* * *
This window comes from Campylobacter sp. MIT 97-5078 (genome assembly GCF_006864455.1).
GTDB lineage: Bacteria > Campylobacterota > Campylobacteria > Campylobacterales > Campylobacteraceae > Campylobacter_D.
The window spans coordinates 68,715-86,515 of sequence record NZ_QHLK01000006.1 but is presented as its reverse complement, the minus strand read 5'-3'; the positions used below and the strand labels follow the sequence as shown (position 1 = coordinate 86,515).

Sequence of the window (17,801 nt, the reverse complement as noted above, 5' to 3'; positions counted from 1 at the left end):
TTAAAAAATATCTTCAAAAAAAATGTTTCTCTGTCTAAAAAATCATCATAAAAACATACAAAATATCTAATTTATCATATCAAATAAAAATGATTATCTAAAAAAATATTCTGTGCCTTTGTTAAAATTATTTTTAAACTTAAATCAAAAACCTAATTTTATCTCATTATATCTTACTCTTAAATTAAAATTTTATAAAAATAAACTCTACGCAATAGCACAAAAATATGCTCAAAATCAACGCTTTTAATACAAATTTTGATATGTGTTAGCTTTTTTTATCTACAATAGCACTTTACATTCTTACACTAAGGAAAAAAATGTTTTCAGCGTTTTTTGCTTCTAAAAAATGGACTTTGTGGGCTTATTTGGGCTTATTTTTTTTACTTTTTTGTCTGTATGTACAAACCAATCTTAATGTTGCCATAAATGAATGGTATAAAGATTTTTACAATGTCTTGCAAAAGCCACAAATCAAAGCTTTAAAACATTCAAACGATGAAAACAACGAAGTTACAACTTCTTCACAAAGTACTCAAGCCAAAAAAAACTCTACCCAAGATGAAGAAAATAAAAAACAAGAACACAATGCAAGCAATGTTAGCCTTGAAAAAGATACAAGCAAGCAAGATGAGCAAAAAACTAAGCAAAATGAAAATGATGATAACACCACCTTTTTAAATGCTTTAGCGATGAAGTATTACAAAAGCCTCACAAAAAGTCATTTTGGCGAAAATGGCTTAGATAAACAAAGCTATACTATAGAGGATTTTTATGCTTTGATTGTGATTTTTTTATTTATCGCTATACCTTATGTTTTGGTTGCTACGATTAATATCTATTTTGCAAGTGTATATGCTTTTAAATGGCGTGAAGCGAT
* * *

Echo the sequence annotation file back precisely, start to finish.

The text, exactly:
This window comes from Campylobacter sp. MIT 97-5078 (genome assembly GCF_006864455.1).
GTDB lineage: Bacteria > Campylobacterota > Campylobacteria > Campylobacterales > Campylobacteraceae > Campylobacter_D.
The window spans coordinates 68,715-86,515 of sequence record NZ_QHLK01000006.1 but is presented as its reverse complement, the minus strand read 5'-3'; the positions used below and the strand labels follow the sequence as shown (position 1 = coordinate 86,515).

Sequence of the window (17,801 nt, the reverse complement as noted above, 5' to 3'; positions counted from 1 at the left end):
TTAAAAAATATCTTCAAAAAAAATGTTTCTCTGTCTAAAAAATCATCATAAAAACATACAAAATATCTAATTTATCATATCAAATAAAAATGATTATCTAAAAAAATATTCTGTGCCTTTGTTAAAATTATTTTTAAACTTAAATCAAAAACCTAATTTTATCTCATTATATCTTACTCTTAAATTAAAATTTTATAAAAATAAACTCTACGCAATAGCACAAAAATATGCTCAAAATCAACGCTTTTAATACAAATTTTGATATGTGTTAGCTTTTTTTATCTACAATAGCACTTTACATTCTTACACTAAGGAAAAAAATGTTTTCAGCGTTTTTTGCTTCTAAAAAATGGACTTTGTGGGCTTATTTGGGCTTATTTTTTTTACTTTTTTGTCTGTATGTACAAACCAATCTTAATGTTGCCATAAATGAATGGTATAAAGATTTTTACAATGTCTTGCAAAAGCCACAAATCAAAGCTTTAAAACATTCAAACGATGAAAACAACGAAGTTACAACTTCTTCACAAAGTACTCAAGCCAAAAAAAACTCTACCCAAGATGAAGAAAATAAAAAACAAGAACACAATGCAAGCAATGTTAGCCTTGAAAAAGATACAAGCAAGCAAGATGAGCAAAAAACTAAGCAAAATGAAAATGATGATAACACCACCTTTTTAAATGCTTTAGCGATGAAGTATTACAAAAGCCTCACAAAAAGTCATTTTGGCGAAAATGGCTTAGATAAACAAAGCTATACTATAGAGGATTTTTATGCTTTGATTGTGATTTTTTTATTTATCGCTATACCTTATGTTTTGGTTGCTACGATTAATATCTATTTTGCAAGTGTATATGCTTTTAAATGGCGTGAAGCGAT